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Dev Psychol. 2015 Oct;51(10):1395-406. doi: 10.1037/dev0000034. Epub 2015 Jul 27.

"Now I know I can make a difference": Generativity and activity engagement as predictors of meaning making in adolescents and emerging adults.

Author information

1
Department of Psychology, Bishop's University.
2
School of Social and Community Services, Humber Institute of Technology & Advanced Learning.

Abstract

This study examined generativity (concern for future generations as a legacy of the self) and activity engagement as predictors of meaning making in young people's personal accounts of their key activity experiences. We elicited stories regarding events within participants' "most engaging activity," self-reports on generativity, and behavioral participation and psychological engagement in activities in 2 separate samples: an emerging adult sample and an adolescent sample. The stories were coded for meaning making, defined as degree of insight into individuals' understanding of themselves or the world (McLean & Pratt, 2006). Psychological engagement, but not behavioral participation, was positively associated with meaning making. Moreover, generativity was significantly and positively related to psychological engagement, and predicted meaning making, even after controlling for psychological engagement. Findings suggest that different types of activities can offer a potential context for fostering early generativity and meaning making, and that generativity in adolescence and emerging adulthood is related to the development of insight and meaning making.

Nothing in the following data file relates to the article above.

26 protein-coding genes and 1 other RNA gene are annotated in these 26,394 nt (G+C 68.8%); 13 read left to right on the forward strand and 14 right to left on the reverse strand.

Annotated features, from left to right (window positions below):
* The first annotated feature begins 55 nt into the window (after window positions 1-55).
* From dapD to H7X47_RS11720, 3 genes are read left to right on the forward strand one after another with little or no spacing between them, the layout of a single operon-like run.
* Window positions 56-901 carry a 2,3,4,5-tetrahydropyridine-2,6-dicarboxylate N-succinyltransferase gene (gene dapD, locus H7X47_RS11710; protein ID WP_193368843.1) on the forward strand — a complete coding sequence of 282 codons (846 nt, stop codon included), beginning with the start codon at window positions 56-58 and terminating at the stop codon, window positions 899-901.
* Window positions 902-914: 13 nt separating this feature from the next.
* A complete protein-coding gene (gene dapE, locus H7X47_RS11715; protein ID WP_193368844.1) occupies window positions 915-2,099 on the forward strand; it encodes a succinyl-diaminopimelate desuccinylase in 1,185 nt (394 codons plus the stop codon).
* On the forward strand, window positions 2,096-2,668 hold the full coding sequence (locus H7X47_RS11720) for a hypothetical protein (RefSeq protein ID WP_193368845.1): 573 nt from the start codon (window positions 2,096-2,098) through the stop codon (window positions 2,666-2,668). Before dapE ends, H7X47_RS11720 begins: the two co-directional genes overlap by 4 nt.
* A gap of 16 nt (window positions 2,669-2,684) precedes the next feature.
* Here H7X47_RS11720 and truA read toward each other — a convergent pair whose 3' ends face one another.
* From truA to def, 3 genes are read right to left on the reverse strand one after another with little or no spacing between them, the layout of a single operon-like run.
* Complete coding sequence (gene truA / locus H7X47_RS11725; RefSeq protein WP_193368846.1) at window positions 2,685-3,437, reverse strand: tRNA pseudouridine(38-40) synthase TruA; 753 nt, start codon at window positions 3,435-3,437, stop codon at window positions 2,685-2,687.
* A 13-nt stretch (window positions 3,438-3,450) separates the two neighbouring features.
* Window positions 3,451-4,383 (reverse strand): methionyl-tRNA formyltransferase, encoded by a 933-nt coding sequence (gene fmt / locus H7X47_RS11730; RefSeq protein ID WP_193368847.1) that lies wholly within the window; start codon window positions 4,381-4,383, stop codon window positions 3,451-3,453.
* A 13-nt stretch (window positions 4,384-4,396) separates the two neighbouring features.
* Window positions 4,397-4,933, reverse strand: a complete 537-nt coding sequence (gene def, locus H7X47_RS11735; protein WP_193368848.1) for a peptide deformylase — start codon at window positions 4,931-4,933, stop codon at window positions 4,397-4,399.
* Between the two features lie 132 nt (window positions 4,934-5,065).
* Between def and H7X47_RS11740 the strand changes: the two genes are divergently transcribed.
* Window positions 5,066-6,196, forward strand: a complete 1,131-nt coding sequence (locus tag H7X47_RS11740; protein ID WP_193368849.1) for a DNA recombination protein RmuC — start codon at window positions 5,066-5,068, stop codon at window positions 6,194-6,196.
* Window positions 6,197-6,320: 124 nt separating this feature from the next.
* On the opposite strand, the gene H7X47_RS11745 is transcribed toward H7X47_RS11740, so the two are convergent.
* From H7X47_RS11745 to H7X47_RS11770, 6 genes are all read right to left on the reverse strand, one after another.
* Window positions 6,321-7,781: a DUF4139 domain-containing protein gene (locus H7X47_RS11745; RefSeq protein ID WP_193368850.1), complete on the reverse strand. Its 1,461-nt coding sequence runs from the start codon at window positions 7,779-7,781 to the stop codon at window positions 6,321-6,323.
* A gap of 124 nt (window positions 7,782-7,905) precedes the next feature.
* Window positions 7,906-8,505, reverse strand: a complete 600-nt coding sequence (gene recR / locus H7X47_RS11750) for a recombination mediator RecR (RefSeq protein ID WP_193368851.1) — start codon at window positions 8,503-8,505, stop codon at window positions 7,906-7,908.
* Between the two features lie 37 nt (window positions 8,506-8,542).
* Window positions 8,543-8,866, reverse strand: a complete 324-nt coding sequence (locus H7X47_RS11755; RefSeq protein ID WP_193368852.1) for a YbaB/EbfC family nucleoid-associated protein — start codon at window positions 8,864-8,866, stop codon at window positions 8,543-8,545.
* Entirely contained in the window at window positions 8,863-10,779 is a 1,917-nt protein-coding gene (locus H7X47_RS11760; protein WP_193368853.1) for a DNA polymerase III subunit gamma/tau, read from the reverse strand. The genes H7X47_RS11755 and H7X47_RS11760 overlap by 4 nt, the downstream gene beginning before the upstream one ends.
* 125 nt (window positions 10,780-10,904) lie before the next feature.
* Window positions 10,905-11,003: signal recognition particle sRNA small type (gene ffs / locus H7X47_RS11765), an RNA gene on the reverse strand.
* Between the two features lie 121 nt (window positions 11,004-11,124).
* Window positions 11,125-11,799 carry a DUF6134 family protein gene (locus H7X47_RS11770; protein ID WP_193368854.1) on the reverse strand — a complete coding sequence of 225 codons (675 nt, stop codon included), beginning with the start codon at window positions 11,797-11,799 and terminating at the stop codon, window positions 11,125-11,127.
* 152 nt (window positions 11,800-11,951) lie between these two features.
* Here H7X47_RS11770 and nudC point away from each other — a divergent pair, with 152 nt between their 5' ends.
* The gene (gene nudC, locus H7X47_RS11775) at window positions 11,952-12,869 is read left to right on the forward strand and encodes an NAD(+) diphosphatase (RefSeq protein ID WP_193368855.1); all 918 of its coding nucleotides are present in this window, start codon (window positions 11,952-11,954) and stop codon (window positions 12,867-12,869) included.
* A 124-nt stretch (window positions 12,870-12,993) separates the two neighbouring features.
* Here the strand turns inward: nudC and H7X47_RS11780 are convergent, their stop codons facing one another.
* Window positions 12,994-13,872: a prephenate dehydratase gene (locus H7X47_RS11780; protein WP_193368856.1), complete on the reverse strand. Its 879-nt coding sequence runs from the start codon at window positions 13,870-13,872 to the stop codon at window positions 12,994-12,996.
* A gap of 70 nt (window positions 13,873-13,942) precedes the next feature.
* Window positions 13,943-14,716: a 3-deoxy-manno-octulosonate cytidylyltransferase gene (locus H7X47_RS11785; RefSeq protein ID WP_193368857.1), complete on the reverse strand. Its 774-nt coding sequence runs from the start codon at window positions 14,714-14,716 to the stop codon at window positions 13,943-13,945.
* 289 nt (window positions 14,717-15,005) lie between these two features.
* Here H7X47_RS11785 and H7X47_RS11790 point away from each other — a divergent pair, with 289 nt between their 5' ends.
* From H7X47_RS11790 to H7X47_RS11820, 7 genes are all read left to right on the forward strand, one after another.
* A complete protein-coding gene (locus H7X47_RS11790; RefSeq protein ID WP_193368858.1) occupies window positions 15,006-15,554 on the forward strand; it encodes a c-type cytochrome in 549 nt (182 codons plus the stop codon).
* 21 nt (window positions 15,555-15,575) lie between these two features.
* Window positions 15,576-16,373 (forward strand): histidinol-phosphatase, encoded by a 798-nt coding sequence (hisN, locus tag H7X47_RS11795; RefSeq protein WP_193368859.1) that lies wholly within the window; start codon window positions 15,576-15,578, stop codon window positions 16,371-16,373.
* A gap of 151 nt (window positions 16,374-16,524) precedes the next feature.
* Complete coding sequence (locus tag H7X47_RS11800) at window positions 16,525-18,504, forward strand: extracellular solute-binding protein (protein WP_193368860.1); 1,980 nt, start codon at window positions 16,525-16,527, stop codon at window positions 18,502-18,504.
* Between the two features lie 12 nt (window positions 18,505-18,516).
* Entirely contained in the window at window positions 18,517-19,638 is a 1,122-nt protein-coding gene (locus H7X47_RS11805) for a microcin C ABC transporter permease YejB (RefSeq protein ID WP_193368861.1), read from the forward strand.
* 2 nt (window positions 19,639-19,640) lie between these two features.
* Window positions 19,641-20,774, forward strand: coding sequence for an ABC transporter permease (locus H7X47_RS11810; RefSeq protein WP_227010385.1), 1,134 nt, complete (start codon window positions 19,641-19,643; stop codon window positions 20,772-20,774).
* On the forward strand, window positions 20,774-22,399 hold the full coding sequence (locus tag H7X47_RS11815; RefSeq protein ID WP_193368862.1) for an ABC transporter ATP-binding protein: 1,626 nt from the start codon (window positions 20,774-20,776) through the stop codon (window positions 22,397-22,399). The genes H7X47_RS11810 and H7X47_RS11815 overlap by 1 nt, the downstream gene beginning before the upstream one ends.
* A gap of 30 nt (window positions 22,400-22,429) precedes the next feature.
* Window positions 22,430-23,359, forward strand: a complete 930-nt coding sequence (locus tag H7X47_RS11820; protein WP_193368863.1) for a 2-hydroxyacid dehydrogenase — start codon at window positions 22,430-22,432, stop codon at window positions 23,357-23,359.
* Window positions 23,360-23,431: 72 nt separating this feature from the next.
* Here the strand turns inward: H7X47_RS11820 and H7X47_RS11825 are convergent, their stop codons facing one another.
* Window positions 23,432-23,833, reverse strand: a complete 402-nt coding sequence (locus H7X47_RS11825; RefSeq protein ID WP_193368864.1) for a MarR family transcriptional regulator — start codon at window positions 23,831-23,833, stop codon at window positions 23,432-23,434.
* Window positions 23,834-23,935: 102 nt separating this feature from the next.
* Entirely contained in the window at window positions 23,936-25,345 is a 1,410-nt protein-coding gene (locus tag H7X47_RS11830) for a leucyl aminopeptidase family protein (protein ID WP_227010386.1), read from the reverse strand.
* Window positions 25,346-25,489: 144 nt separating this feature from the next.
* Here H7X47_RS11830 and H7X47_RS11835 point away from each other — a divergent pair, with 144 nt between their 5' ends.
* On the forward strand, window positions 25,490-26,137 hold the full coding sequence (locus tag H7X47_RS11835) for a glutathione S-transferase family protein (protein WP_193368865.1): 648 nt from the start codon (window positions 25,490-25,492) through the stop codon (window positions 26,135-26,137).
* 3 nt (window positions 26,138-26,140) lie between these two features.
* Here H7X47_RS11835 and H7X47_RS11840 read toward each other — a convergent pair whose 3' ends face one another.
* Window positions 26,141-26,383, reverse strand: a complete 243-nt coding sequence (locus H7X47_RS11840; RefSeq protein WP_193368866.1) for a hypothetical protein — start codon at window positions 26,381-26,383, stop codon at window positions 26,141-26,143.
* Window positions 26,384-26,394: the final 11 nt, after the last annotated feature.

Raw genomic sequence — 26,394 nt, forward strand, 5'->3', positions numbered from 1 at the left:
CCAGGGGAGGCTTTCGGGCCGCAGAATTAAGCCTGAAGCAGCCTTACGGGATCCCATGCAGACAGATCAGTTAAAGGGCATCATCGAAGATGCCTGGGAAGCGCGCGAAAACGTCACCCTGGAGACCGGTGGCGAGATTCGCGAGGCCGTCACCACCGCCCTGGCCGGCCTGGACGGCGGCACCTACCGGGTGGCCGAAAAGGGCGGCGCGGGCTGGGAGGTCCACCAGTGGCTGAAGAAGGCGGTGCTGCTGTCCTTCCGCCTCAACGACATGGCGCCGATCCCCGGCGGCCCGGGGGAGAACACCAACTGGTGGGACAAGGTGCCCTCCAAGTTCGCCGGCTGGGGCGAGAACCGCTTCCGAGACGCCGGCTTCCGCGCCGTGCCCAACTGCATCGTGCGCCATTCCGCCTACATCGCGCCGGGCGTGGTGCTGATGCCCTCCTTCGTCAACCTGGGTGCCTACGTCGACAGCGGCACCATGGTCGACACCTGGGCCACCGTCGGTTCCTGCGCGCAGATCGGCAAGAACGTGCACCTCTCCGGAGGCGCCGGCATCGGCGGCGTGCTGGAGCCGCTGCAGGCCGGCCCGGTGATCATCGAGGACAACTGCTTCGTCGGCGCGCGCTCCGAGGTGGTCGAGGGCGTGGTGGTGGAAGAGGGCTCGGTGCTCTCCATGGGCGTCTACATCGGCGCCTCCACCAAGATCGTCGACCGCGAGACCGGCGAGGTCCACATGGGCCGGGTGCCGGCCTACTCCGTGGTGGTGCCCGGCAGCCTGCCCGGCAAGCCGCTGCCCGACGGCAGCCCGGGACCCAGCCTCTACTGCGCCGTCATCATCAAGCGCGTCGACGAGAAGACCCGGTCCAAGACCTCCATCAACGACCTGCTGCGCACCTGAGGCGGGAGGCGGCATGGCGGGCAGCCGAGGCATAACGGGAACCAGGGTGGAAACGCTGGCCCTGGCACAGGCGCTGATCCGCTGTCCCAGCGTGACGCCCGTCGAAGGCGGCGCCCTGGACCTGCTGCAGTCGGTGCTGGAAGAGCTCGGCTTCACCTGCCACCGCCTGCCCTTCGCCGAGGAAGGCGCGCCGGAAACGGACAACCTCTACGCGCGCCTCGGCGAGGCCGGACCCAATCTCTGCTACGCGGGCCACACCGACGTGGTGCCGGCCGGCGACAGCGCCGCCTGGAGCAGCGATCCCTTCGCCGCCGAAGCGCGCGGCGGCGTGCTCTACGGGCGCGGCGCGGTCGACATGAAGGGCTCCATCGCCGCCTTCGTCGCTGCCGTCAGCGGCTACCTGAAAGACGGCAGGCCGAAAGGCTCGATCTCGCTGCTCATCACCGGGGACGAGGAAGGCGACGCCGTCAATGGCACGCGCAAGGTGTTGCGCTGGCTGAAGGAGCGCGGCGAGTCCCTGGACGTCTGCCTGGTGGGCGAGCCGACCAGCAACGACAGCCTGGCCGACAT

PMID:
26214225
DOI:
10.1037/dev0000034
[Indexed for MEDLINE]

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